Brandywine Family Medicine Blog


Published 06.11.2021

The lifetime risk of getting dementia is about 20% and obviously, the risk increases with age. You have a greater risk of dementia if there is a family history of dementia or you have a history of cardiovascular disease, stroke, diabetes, or obesity. Alzheimer's type dementia is more common in the elderly and frontotemporal dementia is more common in the young 50-60-year-old group.

Sometimes it is hard to distinguish normal memory issues from early dementia. Normally as we age we have more problems remembering phone numbers or directions to someplace new without writing them down.

Early dementia symptoms include:

  • difficulty preparing meals or fixing things around the house
  • finding social events less pleasurable
  • difficulty finding the correct words and names for things
  • problems understanding
  • forgetting common tasks, forgetting to pay bills
  • difficulty using familiar technology
  • apathy, impaired judgment, irritability
  • sleep disturbances
  • problems recalling recent events
  • getting lost in familiar places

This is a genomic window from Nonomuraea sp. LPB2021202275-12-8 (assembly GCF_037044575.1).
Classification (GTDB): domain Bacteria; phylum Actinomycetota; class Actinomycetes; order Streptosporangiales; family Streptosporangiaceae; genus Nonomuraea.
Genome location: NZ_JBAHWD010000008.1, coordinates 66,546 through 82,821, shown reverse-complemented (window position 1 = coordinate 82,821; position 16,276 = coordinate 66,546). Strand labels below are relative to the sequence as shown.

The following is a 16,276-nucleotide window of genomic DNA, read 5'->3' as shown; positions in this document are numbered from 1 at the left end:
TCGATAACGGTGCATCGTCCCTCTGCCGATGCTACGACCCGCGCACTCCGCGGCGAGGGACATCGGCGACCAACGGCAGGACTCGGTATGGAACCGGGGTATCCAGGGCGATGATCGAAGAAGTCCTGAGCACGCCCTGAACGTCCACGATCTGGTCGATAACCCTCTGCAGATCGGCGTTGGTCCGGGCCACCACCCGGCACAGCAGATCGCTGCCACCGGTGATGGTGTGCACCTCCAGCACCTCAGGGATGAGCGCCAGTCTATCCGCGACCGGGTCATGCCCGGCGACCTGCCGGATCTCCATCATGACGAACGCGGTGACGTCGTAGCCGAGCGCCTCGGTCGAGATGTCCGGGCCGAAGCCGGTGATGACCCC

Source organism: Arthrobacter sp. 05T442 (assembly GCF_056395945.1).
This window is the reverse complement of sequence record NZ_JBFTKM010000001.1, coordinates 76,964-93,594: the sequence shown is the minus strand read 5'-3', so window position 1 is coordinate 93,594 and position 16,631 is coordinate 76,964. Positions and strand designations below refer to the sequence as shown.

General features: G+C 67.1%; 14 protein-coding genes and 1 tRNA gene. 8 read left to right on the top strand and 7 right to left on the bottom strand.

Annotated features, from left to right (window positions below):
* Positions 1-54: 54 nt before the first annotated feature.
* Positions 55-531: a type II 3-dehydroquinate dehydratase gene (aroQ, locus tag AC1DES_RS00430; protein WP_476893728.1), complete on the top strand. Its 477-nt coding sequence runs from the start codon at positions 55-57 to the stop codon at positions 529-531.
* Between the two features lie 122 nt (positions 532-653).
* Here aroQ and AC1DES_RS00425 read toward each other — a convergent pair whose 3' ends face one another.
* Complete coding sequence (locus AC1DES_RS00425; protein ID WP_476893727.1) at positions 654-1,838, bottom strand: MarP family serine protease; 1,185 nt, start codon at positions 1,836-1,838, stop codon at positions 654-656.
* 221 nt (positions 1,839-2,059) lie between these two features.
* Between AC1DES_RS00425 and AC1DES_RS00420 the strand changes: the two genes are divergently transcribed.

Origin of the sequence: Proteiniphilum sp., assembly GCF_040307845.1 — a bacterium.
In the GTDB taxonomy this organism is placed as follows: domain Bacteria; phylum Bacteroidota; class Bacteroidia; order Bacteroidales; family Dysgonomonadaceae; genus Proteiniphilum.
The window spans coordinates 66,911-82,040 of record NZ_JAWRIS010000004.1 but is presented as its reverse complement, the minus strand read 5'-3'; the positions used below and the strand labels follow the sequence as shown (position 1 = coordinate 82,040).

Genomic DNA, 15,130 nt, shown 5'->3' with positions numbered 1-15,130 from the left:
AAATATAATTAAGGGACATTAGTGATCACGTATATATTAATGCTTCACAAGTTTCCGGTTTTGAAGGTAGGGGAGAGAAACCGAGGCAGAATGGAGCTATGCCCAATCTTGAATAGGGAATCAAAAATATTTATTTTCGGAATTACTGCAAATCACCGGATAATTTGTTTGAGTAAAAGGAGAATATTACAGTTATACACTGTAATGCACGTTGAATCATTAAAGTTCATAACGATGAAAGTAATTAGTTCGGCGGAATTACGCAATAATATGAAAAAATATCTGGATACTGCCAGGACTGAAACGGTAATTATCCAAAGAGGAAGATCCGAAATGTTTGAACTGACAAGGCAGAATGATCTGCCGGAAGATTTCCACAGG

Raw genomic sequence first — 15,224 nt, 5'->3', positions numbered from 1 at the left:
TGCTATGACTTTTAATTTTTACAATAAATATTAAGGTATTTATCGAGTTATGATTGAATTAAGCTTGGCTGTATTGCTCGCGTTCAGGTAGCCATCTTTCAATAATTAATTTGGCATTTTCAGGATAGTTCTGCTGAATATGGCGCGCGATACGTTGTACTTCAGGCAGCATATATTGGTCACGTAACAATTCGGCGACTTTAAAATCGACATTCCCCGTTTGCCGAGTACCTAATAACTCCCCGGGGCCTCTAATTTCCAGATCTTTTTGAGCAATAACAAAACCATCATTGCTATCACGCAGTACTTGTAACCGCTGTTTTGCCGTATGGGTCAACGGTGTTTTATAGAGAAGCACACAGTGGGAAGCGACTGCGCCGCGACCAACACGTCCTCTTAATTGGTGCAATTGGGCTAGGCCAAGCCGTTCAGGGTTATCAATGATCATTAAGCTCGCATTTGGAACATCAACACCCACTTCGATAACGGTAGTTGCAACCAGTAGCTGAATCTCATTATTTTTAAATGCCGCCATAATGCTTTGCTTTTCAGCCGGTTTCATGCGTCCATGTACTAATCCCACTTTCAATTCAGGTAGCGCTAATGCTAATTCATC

• problems driving
  • repeating questions or stories
  • delusions can be present late in the disease

If you are aware of the problem but no one else is mentioning it you are probably ok and it is more likely a stress issue, depression or anxiety
If you aren’t aware of an issue but others are making comments there probably is an issue with dementia. People with dementia aren’t particularly worried about it.

There are some medications that can be used to help slow progression of dementia. It is difficult to judge if they are really helping or not but rarely do you see an improvement with them. Cholinesterase inhibitors like donepezil (Aricept) or rivastigmine (Exelon) help with some of the symptoms but can have side effects like dizziness, nausea, and diarrhea. Memantine (Namenda) helps slow progression of the disease somewhat but it can also cause dizziness.

Alzheimer's dementia is a progressive disease and nothing can change that. The medications tend to slow progression to a point and then things can suddenly get worse.

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